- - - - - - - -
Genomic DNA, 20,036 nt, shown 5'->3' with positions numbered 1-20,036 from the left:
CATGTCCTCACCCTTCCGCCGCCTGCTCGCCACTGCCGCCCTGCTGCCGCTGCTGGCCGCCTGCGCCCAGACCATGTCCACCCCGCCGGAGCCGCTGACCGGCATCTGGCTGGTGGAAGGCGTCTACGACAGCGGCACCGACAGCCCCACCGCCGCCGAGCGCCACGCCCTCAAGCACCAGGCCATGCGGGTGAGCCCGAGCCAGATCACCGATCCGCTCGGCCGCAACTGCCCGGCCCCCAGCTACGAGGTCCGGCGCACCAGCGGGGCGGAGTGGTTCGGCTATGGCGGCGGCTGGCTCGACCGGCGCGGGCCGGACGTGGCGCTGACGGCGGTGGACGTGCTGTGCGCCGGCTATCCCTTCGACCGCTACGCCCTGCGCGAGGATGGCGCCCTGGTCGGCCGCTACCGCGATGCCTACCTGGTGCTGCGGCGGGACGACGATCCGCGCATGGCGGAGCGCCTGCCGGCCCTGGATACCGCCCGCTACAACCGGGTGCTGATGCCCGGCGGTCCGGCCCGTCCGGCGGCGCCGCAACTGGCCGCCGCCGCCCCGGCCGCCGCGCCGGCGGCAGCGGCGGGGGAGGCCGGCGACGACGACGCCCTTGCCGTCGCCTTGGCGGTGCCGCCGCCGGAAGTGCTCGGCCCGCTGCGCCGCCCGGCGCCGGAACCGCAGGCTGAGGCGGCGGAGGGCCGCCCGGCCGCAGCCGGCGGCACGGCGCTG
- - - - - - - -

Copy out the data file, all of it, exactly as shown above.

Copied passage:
Genomic DNA, 20,036 nt, shown 5'->3' with positions numbered 1-20,036 from the left:
CATGTCCTCACCCTTCCGCCGCCTGCTCGCCACTGCCGCCCTGCTGCCGCTGCTGGCCGCCTGCGCCCAGACCATGTCCACCCCGCCGGAGCCGCTGACCGGCATCTGGCTGGTGGAAGGCGTCTACGACAGCGGCACCGACAGCCCCACCGCCGCCGAGCGCCACGCCCTCAAGCACCAGGCCATGCGGGTGAGCCCGAGCCAGATCACCGATCCGCTCGGCCGCAACTGCCCGGCCCCCAGCTACGAGGTCCGGCGCACCAGCGGGGCGGAGTGGTTCGGCTATGGCGGCGGCTGGCTCGACCGGCGCGGGCCGGACGTGGCGCTGACGGCGGTGGACGTGCTGTGCGCCGGCTATCCCTTCGACCGCTACGCCCTGCGCGAGGATGGCGCCCTGGTCGGCCGCTACCGCGATGCCTACCTGGTGCTGCGGCGGGACGACGATCCGCGCATGGCGGAGCGCCTGCCGGCCCTGGATACCGCCCGCTACAACCGGGTGCTGATGCCCGGCGGTCCGGCCCGTCCGGCGGCGCCGCAACTGGCCGCCGCCGCCCCGGCCGCCGCGCCGGCGGCAGCGGCGGGGGAGGCCGGCGACGACGACGCCCTTGCCGTCGCCTTGGCGGTGCCGCCGCCGGAAGTGCTCGGCCCGCTGCGCCGCCCGGCGCCGGAACCGCAGGCTGAGGCGGCGGAGGGCCGCCCGGCCGCAGCCGGCGGCACGGCGCTG